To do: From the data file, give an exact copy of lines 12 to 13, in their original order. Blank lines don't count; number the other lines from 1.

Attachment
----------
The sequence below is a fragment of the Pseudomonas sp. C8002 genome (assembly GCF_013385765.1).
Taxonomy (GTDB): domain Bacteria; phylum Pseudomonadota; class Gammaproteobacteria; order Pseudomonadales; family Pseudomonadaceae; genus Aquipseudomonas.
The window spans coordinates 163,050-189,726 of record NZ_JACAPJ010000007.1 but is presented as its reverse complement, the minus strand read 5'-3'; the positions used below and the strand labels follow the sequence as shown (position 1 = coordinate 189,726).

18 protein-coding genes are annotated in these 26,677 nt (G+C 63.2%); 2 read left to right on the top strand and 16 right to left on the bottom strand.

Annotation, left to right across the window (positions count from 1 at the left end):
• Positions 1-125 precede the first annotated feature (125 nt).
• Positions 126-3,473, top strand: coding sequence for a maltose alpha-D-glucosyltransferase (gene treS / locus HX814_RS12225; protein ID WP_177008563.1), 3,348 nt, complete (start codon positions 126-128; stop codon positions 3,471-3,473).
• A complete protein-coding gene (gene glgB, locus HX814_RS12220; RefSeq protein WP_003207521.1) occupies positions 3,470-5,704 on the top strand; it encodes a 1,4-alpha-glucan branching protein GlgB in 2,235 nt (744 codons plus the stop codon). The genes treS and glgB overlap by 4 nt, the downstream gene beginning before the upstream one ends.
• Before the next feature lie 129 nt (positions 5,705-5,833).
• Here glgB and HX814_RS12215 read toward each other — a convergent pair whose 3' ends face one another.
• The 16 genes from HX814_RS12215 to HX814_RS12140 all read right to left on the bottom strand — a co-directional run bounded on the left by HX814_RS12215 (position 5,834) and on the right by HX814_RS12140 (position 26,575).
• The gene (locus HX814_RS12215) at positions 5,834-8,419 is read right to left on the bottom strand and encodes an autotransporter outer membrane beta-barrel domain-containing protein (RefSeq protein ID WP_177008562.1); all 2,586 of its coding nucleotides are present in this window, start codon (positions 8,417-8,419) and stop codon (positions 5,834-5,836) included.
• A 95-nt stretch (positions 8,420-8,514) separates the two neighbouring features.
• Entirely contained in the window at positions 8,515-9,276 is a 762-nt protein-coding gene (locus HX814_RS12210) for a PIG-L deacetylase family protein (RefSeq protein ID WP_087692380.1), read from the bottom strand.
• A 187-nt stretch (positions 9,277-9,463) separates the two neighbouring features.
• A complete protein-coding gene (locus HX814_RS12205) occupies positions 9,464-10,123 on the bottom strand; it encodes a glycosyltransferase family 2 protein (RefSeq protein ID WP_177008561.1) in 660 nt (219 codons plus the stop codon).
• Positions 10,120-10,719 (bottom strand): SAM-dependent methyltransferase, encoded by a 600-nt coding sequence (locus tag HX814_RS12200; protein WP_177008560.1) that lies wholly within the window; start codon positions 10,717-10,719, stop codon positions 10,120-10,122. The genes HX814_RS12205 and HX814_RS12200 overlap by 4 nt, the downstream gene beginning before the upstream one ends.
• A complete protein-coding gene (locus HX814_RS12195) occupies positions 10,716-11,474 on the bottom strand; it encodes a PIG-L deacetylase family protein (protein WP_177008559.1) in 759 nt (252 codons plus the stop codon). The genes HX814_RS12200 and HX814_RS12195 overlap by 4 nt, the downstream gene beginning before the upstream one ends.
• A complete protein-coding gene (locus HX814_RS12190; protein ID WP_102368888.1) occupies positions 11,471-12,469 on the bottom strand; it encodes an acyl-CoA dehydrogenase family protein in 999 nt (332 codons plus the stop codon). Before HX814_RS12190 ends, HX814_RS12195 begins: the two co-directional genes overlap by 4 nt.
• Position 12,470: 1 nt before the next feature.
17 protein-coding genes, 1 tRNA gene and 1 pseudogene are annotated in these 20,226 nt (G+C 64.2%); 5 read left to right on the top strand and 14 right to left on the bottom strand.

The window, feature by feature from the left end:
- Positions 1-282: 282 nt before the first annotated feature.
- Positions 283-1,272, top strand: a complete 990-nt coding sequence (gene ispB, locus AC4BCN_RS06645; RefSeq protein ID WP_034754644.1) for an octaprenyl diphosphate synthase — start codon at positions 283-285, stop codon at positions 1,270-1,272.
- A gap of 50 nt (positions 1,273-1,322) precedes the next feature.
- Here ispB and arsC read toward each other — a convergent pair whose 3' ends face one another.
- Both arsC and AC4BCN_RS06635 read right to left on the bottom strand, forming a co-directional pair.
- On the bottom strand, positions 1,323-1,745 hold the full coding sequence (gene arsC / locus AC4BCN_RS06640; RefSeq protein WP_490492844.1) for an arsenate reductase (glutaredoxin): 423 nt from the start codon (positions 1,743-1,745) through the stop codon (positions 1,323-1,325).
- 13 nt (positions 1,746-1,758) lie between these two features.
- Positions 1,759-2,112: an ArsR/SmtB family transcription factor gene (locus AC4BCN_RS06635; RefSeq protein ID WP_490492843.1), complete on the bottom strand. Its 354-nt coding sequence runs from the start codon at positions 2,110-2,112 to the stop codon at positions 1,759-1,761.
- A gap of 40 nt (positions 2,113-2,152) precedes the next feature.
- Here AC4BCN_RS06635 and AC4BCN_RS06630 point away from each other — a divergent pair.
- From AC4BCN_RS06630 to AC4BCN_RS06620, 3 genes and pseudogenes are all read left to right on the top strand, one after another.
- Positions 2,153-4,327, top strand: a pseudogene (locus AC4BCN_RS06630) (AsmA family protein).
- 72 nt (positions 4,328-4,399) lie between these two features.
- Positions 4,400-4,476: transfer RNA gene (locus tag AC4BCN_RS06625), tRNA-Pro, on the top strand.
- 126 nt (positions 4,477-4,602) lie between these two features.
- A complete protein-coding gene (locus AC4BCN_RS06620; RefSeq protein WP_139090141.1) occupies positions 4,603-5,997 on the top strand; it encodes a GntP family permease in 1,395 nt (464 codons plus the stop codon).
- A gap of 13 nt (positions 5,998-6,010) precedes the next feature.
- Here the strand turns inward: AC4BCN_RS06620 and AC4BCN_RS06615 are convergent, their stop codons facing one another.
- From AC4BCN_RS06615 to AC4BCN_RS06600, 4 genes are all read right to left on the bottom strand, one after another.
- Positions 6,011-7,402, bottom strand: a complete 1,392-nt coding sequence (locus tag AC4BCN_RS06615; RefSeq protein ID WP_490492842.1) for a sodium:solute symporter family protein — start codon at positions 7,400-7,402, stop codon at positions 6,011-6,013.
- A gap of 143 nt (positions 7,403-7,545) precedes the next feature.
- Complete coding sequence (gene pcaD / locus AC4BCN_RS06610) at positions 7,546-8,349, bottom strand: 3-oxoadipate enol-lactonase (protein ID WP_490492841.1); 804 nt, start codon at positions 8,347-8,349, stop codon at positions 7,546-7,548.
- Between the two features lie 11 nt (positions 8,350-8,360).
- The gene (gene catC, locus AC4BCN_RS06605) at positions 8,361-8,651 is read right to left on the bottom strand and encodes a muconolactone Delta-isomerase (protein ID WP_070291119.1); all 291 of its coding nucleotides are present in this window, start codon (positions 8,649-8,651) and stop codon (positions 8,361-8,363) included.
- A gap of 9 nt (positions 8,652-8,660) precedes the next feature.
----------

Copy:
• The gene (locus HX814_RS12215) at positions 5,834-8,419 is read right to left on the bottom strand and encodes an autotransporter outer membrane beta-barrel domain-containing protein (RefSeq protein ID WP_177008562.1); all 2,586 of its coding nucleotides are present in this window, start codon (positions 8,417-8,419) and stop codon (positions 5,834-5,836) included.
• A 95-nt stretch (positions 8,420-8,514) separates the two neighbouring features.